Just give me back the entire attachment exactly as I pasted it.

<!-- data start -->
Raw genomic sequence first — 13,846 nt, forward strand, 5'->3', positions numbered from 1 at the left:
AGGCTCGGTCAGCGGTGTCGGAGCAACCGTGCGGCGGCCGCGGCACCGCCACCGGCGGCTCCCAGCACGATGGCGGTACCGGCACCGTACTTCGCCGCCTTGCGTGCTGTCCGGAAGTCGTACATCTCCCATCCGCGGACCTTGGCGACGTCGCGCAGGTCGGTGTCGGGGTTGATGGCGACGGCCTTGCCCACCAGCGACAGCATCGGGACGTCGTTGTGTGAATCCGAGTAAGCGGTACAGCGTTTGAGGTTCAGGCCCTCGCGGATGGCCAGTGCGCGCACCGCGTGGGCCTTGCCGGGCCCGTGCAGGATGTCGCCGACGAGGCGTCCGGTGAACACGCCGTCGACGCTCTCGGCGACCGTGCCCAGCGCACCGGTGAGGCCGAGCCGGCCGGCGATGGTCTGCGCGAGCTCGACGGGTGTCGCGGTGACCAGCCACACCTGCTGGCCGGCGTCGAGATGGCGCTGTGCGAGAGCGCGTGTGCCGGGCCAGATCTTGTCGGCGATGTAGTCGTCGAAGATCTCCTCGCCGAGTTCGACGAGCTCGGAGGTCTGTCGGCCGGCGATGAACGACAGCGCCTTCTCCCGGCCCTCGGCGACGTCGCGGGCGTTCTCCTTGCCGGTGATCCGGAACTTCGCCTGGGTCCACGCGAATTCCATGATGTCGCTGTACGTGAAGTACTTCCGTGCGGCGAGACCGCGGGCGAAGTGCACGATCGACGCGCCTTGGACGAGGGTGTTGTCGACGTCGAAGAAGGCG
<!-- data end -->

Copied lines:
Raw genomic sequence first — 13,846 nt, forward strand, 5'->3', positions numbered from 1 at the left:
AGGCTCGGTCAGCGGTGTCGGAGCAACCGTGCGGCGGCCGCGGCACCGCCACCGGCGGCTCCCAGCACGATGGCGGTACCGGCACCGTACTTCGCCGCCTTGCGTGCTGTCCGGAAGTCGTACATCTCCCATCCGCGGACCTTGGCGACGTCGCGCAGGTCGGTGTCGGGGTTGATGGCGACGGCCTTGCCCACCAGCGACAGCATCGGGACGTCGTTGTGTGAATCCGAGTAAGCGGTACAGCGTTTGAGGTTCAGGCCCTCGCGGATGGCCAGTGCGCGCACCGCGTGGGCCTTGCCGGGCCCGTGCAGGATGTCGCCGACGAGGCGTCCGGTGAACACGCCGTCGACGCTCTCGGCGACCGTGCCCAGCGCACCGGTGAGGCCGAGCCGGCCGGCGATGGTCTGCGCGAGCTCGACGGGTGTCGCGGTGACCAGCCACACCTGCTGGCCGGCGTCGAGATGGCGCTGTGCGAGAGCGCGTGTGCCGGGCCAGATCTTGTCGGCGATGTAGTCGTCGAAGATCTCCTCGCCGAGTTCGACGAGCTCGGAGGTCTGTCGGCCGGCGATGAACGACAGCGCCTTCTCCCGGCCCTCGGCGACGTCGCGGGCGTTCTCCTTGCCGGTGATCCGGAACTTCGCCTGGGTCCACGCGAATTCCATGATGTCGCTGTACGTGAAGTACTTCCGTGCGGCGAGACCGCGGGCGAAGTGCACGATCGACGCGCCTTGGACGAGGGTGTTGTCGACGTCGAAGAAGGCG